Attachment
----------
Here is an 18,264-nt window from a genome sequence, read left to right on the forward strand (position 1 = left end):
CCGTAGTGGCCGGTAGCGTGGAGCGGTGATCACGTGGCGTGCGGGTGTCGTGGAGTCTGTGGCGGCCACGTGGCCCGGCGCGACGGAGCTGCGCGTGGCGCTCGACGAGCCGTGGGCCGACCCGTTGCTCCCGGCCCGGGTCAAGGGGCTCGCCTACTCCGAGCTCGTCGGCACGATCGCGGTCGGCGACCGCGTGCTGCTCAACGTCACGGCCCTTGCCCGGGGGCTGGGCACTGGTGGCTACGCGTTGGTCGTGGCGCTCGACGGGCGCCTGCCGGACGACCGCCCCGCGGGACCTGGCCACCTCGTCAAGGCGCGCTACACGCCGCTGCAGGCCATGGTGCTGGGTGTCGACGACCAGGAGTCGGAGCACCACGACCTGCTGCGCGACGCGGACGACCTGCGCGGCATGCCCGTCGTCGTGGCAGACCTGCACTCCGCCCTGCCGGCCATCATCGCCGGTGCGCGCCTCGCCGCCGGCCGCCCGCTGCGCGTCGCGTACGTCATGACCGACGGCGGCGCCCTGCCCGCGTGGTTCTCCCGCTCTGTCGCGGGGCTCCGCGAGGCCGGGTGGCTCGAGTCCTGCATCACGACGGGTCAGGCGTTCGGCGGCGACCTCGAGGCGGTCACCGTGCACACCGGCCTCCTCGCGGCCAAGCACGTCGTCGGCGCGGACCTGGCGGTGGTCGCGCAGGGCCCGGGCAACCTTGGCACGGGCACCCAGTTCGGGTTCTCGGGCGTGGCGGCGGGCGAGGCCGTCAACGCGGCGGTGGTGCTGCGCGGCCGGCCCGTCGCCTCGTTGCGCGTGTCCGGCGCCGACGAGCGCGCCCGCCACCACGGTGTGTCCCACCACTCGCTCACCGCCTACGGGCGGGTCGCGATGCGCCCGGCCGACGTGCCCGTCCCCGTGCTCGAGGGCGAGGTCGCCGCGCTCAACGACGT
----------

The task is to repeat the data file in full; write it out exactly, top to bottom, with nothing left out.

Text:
Here is an 18,264-nt window from a genome sequence, read left to right on the forward strand (position 1 = left end):
CCGTAGTGGCCGGTAGCGTGGAGCGGTGATCACGTGGCGTGCGGGTGTCGTGGAGTCTGTGGCGGCCACGTGGCCCGGCGCGACGGAGCTGCGCGTGGCGCTCGACGAGCCGTGGGCCGACCCGTTGCTCCCGGCCCGGGTCAAGGGGCTCGCCTACTCCGAGCTCGTCGGCACGATCGCGGTCGGCGACCGCGTGCTGCTCAACGTCACGGCCCTTGCCCGGGGGCTGGGCACTGGTGGCTACGCGTTGGTCGTGGCGCTCGACGGGCGCCTGCCGGACGACCGCCCCGCGGGACCTGGCCACCTCGTCAAGGCGCGCTACACGCCGCTGCAGGCCATGGTGCTGGGTGTCGACGACCAGGAGTCGGAGCACCACGACCTGCTGCGCGACGCGGACGACCTGCGCGGCATGCCCGTCGTCGTGGCAGACCTGCACTCCGCCCTGCCGGCCATCATCGCCGGTGCGCGCCTCGCCGCCGGCCGCCCGCTGCGCGTCGCGTACGTCATGACCGACGGCGGCGCCCTGCCCGCGTGGTTCTCCCGCTCTGTCGCGGGGCTCCGCGAGGCCGGGTGGCTCGAGTCCTGCATCACGACGGGTCAGGCGTTCGGCGGCGACCTCGAGGCGGTCACCGTGCACACCGGCCTCCTCGCGGCCAAGCACGTCGTCGGCGCGGACCTGGCGGTGGTCGCGCAGGGCCCGGGCAACCTTGGCACGGGCACCCAGTTCGGGTTCTCGGGCGTGGCGGCGGGCGAGGCCGTCAACGCGGCGGTGGTGCTGCGCGGCCGGCCCGTCGCCTCGTTGCGCGTGTCCGGCGCCGACGAGCGCGCCCGCCACCACGGTGTGTCCCACCACTCGCTCACCGCCTACGGGCGGGTCGCGATGCGCCCGGCCGACGTGCCCGTCCCCGTGCTCGAGGGCGAGGTCGCCGCGCTCAACGACGT